3 of a language might fit the bill as well. Locke and Leibniz can be read as playing out two ways of pursuing this issue: one sometimes readily assents to a proposition one hadn t known (in some sense) at the moment of one s assent. How explain this? Through a claim about innateness of the latent knowledge? (Leibniz) Through a claim about our reasoning powers deployed in the present? (Locke) Locke against the Inscriptionalists Innate ideas are mental representations that are permanently available to us in our efforts to obtain knowledge or justified belief because we come into the world already possessing them. Innate ideas are a secondary target of Book I. The primary target is innate knowledge, what we might call inscriptional innatism. Some sample Inscriptionalists James Lowde, Discourse Concerning the Nature of Man (1694) defends what he calls the Doctrine of Natural Inscription: Our Souls have a native power of finding and framing such Principles or Propositions, the Truth or Knowledge whereof no ways depends upon the evidence of sense or observation: thus knowing what is meant by a whole, and what by a part, hence naturally results the truth of this Proposition [the whole is greater than the parts], without being in any ways oblig d to sense for it. (53) These truths do in great measure, owe their clearness and evidence to their being thus imprinted so that the needlessness of imprinting such evident Notions cannot be argued from their present clearness; because it is their being thus imprinted or thus connatural to our minds that makes them so. (57) 1 Henry Lee, Anti Scepticism, or Notes upon each Chapter of Mr. Lock s Essay (1702): There are several general Propositions certainly true yet we can come at no knowledge of them meerly by our Senses; because they cannot reach to all the Particulars included in the Subjects of them. Our Senses may inform us, that any single Whole is equal to all its Parts; but not that all Wholes in the World are so, unless we could suppose, that we had seen or felt them all The Connexion, between the Parts of some general Propositions, is so natural and indissoluble, that we can safely judge them to be true, without reasoning or casting about for other Objects to make their Evidence clearer. I may need a Foot Measure to satisfie me, that this Room is of the same Length or Breadth with the next, but I need none to satisfie me, that it is of the same Length or Breadth with itself: because nothing can have so near a Relation to a thing as itself. And 1 Quoted in R.S. Woolhouse, Locke (Minneapolis, University of Minnesota Press, 1983).

4 therefore such propositions are call d innate; because certainly and selfevidently true. (43) According to the inscriptional innatist, certain very basic and abstract principles are written down in us from the outset: we come into the world already quite properly convinced of their truth. Some of these principles are speculative (theoretical), concerning how things are; others are practical, concerning what we should do. Examples: whatever is, is; it is impossible for the same thing to be and not to be at the same time What Locke accepts We have intricate cognitive capacities We are already prepared to operate on the raw materials of experience We can only know some things through reasoning Experience alone does not account for all knowledge What Locke denies We have a rich stock of innate ideas already available before experiencing anything We have a stock of innate principles or beliefs before experiencing anything What Locke denies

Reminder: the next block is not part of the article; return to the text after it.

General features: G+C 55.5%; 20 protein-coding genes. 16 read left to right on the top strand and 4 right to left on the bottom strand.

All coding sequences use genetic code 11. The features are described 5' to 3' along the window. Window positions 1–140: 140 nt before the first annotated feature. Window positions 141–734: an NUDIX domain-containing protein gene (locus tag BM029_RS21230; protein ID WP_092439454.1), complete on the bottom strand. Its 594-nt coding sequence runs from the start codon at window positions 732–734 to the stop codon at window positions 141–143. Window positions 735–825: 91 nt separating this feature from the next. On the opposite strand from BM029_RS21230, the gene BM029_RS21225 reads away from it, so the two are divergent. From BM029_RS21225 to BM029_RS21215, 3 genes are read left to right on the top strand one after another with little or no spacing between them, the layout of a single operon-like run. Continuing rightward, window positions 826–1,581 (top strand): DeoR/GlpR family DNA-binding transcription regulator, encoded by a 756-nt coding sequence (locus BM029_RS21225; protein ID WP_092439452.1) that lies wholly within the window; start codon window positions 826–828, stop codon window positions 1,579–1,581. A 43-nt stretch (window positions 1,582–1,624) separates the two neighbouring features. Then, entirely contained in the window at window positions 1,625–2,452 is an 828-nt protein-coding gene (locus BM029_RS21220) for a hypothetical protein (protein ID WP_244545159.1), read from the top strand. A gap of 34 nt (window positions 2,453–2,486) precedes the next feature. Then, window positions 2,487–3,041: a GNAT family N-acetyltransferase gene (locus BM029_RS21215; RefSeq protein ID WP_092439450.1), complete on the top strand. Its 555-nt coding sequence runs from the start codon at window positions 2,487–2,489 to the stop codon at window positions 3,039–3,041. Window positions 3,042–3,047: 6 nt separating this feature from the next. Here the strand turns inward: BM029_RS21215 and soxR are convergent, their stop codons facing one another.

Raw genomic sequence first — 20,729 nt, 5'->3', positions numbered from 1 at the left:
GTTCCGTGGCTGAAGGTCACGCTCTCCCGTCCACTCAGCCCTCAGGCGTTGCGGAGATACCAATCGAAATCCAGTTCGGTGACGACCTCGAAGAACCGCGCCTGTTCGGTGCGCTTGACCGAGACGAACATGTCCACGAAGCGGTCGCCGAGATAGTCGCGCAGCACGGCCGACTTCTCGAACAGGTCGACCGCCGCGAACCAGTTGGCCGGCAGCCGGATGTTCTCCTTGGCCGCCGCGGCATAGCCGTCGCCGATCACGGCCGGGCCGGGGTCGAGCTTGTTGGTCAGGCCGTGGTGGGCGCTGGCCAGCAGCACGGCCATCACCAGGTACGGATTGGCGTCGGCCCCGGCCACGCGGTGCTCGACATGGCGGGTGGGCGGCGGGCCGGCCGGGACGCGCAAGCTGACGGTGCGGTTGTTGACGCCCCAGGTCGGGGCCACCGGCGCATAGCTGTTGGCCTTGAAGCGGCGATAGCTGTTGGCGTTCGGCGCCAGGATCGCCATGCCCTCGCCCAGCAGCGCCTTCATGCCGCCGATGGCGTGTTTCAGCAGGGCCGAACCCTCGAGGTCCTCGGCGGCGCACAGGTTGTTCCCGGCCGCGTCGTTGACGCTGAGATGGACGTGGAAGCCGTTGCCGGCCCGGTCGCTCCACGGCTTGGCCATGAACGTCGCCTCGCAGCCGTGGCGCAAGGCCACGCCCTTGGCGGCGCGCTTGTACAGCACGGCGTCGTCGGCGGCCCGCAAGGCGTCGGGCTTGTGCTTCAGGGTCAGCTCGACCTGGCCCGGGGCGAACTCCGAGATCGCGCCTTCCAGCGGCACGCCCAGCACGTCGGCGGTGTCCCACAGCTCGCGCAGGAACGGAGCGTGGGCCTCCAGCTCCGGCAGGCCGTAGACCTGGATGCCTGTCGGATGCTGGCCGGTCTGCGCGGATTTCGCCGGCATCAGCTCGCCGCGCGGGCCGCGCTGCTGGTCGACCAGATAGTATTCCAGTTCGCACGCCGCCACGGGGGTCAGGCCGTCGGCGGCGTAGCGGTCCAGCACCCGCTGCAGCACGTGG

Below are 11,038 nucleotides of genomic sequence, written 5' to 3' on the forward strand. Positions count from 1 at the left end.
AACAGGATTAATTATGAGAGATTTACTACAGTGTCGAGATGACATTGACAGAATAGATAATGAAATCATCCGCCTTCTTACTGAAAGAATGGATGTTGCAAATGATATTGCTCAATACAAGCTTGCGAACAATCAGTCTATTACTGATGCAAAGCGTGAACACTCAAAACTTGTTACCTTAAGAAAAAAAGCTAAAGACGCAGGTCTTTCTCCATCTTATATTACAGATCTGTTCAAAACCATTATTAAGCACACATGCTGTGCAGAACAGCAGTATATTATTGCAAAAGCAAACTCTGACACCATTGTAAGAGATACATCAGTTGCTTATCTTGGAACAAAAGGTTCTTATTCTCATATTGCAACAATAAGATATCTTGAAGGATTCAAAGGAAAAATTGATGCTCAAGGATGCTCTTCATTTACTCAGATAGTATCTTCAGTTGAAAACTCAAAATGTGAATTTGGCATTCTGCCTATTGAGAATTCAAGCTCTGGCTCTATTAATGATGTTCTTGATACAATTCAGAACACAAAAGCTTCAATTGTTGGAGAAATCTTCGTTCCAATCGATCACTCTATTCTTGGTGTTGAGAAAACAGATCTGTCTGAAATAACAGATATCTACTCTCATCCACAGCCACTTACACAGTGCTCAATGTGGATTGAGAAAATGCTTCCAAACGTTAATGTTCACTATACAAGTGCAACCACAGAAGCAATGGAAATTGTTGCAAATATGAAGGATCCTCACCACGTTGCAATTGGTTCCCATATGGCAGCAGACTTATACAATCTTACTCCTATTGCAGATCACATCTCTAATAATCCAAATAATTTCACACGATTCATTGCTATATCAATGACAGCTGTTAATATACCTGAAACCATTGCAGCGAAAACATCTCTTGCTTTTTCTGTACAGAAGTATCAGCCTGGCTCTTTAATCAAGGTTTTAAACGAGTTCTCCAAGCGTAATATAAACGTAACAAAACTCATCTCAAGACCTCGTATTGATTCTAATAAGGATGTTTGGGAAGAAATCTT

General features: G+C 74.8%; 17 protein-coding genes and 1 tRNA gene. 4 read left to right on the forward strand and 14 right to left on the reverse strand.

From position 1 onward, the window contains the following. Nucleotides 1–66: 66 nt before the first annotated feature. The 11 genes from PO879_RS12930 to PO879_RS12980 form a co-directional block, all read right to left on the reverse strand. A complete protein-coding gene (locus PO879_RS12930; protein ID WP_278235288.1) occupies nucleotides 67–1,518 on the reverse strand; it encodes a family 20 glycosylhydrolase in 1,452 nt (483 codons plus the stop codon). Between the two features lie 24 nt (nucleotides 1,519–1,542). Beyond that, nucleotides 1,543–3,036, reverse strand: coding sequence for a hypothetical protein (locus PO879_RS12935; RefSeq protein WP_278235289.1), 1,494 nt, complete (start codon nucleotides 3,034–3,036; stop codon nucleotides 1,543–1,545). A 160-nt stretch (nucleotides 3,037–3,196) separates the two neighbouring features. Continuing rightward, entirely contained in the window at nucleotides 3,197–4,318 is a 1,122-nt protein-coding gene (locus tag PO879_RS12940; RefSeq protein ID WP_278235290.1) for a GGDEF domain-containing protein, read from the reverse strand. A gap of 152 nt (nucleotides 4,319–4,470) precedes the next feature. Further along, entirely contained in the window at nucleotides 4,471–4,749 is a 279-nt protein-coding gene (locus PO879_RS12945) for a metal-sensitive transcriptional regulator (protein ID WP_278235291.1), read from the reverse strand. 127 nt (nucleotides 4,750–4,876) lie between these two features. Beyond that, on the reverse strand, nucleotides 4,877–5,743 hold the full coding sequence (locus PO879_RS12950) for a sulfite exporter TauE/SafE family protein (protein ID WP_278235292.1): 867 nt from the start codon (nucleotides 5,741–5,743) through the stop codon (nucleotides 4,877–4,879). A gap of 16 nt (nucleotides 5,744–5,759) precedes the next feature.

5 Arguments for and against Inscriptionalism For: Argument from Universal Assent We readily assent to various principles (e.g. whatever is, is). The claim that these are innate principles is the Best Explanation of this data Against: Locke s empirical argument from Possibility of Alternative Explanations a) candidate innate principles require ideas as components b) we acquire all our ideas from experience (Book II) c) once we have the relevant ideas, we readily convince ourselves, on the spot, when prompted, of the truth of the complex proposition built from the ideas (Book IV) Advantages of Locke s alternative explanation: (1) children and idiots don t assent readily; we say they fail to acquire the relevant ideas, or fail in powers of reasoning required to compose them. (2) Inscriptionalism predicts very general principles are innate, and no differential readiness to assent; but we see that it takes time to move from particular knowledge to more general. We first give our ready assent to particular principles, and only with time to the more general principles that they underwrite. (3) some principles are unintelligible, permanently, to the sensorily disabled. Against: Locke s conceptual argument (I.ii.5) Truth imprinted but not perceived is a contradiction. a) inscriptionalism has it that certain very basic and abstract principles are written down in my mind from the outset b) what s written in my mind is consciously accessible to me what else could it mean to be in my mind? c) but basic and abstract principles are not consciously accessible to me Leibniz s rebuttal: perceiving or being aware of the principles is different than believing them. What else it could mean to be in my mind is to be believed, without being consciously perceived. For Inscriptionalism: Leibniz (I.iii.5, p.76) Innate principles have a high degree or the highest degree (certainty) of justification No principle derived from experience of the senses can be certain. So Innate principles are not derived from experience of the senses Leibniz is not exactly an inscriptionalist. Innate principles are not inscribed beliefs stamped pon the mind of man (I.ii.I: 48)